The research leading to these results has received funding from the European Community's Seventh Framework Programme (FP7/2007-2013) under grant agreement 202272, IP-Project LipidomicNet and BMBF network project “Systems Biology Consortium on Metabotypes (SysMBo).”
Stored platelets alter glycerophospholipid and sphingolipid species, which are differentially transferred to newly released extracellular vesicles
Article first published online: 15 JUL 2012
© 2012 American Association of Blood Banks
Volume 53, Issue 3, pages 612–626, March 2013
How to Cite
Pienimaeki-Roemer, A., Ruebsaamen, K., Boettcher, A., Orsó, E., Scherer, M., Liebisch, G., Kilalic, D., Ahrens, N. and Schmitz, G. (2013), Stored platelets alter glycerophospholipid and sphingolipid species, which are differentially transferred to newly released extracellular vesicles. Transfusion, 53: 612–626. doi: 10.1111/j.1537-2995.2012.03775.x
- Issue published online: 8 MAR 2013
- Article first published online: 15 JUL 2012
- Received for publication March 16, 2012; revision received May 15, 2012, and accepted May 15, 2012.
BACKGROUND: Stored platelet concentrates (PLCs) for transfusion develop a platelet storage lesion (PSL), resulting in decreased platelet (PLT) viability and function. The processes leading to PSL have not been described in detail and no data describe molecular changes occurring in all three components of stored PLCs: PLTs, PLC extracellular vesicles (PLC-EVs), and plasma.
STUDY DESIGN AND METHODS: Fifty PLCs from healthy individuals were stored under standard blood banking conditions for 5 days. Changes in cholesterol, glycerophospholipid, and sphingolipid species were analyzed in PLTs, PLC-EVs, and plasma by mass spectrometry and metabolic labeling. Immunoblots were performed to compare PLT and PLC-EV protein expression.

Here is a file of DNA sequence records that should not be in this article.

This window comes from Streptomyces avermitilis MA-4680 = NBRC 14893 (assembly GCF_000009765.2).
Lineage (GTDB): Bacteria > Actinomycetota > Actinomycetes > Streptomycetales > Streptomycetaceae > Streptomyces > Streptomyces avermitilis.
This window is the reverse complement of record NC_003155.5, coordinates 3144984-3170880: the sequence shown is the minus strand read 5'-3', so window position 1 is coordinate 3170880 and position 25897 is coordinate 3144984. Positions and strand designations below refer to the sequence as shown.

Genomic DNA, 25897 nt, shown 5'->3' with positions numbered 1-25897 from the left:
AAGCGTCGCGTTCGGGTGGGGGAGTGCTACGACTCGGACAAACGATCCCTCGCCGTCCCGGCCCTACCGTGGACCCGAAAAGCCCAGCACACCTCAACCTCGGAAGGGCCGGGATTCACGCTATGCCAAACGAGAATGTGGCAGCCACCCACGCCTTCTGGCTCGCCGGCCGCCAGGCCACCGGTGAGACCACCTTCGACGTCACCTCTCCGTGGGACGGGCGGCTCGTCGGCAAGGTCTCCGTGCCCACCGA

RESULTS: During 5 days, PLTs transferred glycerophospholipids, cholesterol, and sphingolipids to newly formed PLC-EVs, which increased corresponding lipids by 30%. Stored PLTs significantly increased ceramide (Cer; +53%) and decreased sphingosine-1-phosphate (−53%), shifting sphingolipid metabolism toward Cer. In contrast, plasma accumulated minor sphingolipids. Compared to PLTs, fresh PLC-EVs were enriched in lysophosphatidic acid (60-fold) and during storage showed significant increases in cholesterol, sphingomyelin, dihydrosphingomyelin, plasmalogen, and lysophosphatidylcholine species, as well as accumulation of apolipoproteins A-I, E, and J/clusterin.
CONCLUSION: This is the first detailed analysis of lipid species in all PLC components during PLC storage, which might reflect mechanisms active during in vivo PLT senescence. Stored PLTs reduce minor sphingolipids and shift sphingolipid metabolism toward Cer, whereas in the plasma fraction minor sphingolipids increase. The composition of PLC-EVs resembles that of lipid rafts and confirms their role as carriers of bioactive molecules and master regulators in vascular disease.